The lightsaber arm is the one that has the most powerful magnet - you can tell when I pull the arm off, Misty moves. The other arms all have different sizes of magnets.

Let me know which one is your favorite!

2 Likes

I like the wings

@MorningR Apologies, just getting back to the forums after a trip to our manufacturer and the holidays. These look great! We’ve limited the motion of the arms in SW to prevent them from hitting the face of the robot, but using your magnetic arms could allow us to increase to the full range or even 360, which opens a lot of new uses.

From an engineering perspective, I like the light saber arm. that magnet seems strong enough to keep the arm from wobbling. Have you driven the robot around with the arms attached? I wonder what magnet strength is required to counter the vibrations of driving?

From a novelty perspective I like the hitchhiking thumb and wings. they lend well to building personality into Misty.

Are you planning to share the CAD and assembly instructions?

2 Likes

@miles Welcome back!

I had someone help me with the CAD. I am Tinkercad, and he is Solidworks, if the level of capability matches the software you use :wink: . The shoulder nub is important to get right, so I had a professional ensure the interface to Misty was correct and provide options for the magnetic attachments. The nub turned out many times better than I could have done on my own. Here is the Thingiverse link:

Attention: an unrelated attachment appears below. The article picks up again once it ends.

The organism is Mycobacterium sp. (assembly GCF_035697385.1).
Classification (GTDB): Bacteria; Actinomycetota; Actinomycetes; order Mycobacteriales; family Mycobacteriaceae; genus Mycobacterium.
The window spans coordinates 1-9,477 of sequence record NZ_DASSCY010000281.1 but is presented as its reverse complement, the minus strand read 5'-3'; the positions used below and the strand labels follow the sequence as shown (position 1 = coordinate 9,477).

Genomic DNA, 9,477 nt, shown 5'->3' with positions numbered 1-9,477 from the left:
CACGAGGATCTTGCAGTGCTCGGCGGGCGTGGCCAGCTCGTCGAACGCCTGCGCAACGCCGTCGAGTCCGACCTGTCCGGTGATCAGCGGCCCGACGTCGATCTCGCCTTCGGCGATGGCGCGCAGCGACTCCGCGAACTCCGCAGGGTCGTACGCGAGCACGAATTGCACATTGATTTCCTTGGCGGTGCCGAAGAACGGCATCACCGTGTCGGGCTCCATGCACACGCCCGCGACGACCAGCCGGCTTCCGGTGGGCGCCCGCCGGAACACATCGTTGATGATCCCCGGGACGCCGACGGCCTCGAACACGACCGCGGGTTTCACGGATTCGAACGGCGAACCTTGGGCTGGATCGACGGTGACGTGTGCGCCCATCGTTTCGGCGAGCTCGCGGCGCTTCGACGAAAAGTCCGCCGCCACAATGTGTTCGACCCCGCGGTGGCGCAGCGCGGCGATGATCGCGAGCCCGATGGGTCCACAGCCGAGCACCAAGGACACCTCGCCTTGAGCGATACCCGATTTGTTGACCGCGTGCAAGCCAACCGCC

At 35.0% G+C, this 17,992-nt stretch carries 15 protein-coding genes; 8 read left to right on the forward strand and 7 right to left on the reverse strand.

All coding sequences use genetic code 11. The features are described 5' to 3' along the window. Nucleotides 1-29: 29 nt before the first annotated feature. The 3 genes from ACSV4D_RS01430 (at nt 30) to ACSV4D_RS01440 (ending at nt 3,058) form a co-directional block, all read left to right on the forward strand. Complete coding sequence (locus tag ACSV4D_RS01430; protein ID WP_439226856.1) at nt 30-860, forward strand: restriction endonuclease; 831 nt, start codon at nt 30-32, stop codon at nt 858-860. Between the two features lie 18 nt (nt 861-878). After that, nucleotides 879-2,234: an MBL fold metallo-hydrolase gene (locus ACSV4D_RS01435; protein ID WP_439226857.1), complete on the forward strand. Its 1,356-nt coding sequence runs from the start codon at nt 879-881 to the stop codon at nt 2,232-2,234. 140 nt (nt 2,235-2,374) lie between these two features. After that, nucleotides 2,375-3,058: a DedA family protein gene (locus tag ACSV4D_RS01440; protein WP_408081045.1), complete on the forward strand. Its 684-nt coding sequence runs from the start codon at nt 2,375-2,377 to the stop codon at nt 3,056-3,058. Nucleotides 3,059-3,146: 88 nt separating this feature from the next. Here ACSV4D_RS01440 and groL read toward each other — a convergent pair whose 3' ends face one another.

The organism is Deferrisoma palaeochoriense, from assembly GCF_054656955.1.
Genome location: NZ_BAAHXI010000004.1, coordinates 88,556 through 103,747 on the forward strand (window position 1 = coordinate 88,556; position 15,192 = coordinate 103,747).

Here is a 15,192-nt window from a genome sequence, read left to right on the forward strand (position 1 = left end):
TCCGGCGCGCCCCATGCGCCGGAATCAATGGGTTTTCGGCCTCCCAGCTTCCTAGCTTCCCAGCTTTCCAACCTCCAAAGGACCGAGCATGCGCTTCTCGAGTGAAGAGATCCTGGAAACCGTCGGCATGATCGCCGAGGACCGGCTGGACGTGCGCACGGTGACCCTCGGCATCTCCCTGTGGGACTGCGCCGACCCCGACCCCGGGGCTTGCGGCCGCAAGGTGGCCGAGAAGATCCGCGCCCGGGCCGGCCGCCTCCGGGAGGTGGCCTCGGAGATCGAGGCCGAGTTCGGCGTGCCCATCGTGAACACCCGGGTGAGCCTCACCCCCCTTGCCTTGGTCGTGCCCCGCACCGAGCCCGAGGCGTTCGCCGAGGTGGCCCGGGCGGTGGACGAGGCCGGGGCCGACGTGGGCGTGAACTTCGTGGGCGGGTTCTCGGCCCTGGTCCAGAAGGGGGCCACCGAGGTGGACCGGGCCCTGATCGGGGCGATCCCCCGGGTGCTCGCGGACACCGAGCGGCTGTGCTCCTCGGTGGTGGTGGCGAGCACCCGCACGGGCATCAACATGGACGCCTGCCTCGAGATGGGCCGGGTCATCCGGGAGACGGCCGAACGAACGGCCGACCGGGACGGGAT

https://www.thingiverse.com/hart_consulting/designs

The magnetic shoulder nub provides a good base to play with. I made the different arms in Tinkercad just playing around - these are not pretty as I was trying to get them done quickly. (I will share specific ones if someone requests them, however, I think anyone could build better ones.)

Engineering details:

  • For friction, an o-ring was added. The o-rings (from a plumbing kit assortment at hardware store) are a #14 O-Ring OD=15/16" ID=3/4" Wall = 3/32" and a #13 (OD=7/8" ID = 11/16" Wall = 3/32"). The #14 just fits and the #13 stretches a little. I find the #13 works better and is what I presently use.

  • For the magnets, I purchased a variety from K&J Magnetics, and settled on using the RA24 in the shoulder nub (K&J Magnetics: RA24) Then, depending on the arm, can either use another RA24 magnet, another magnet, or any magnetic metals. The light-saber arm uses a RA24 magnet, and the arms in the obstacle and dancing video also use the RA24. This is as strong as I am going for now, and will increase friction if needed for future arms. The magnets are hot glued in place.

  • The nub and arms are printed in PLA at 0.2mm (Normal) resolution.

There is always something to test and improve. I have driven around with arms, and they work for props. If you look at my obstacle video and dance video that is presently where the arms are at. They will not pick up anything substantial, but move when they should. If you look at the last take in the obstacle video, the arm did not fall off dragging a football!

Note: The “wing” should look familiar - it is your design, the one you shared to hold a card. Nice job and thanks for sharing.

1 Like

@MorningR thanks for posting the CAD, the addition of the O-ring for friction is a great idea. Also, I’m glad you found the card-holder arm useful!

@aubreyshick These might work really well for holding props. See the videos Aaron posted. Do you have the capability to print some to see if they work for you?

@miles I don’t, but @johnchoi does. John can you see the CAD? This might work for holding books and cards for teaching accessories. Thanks!!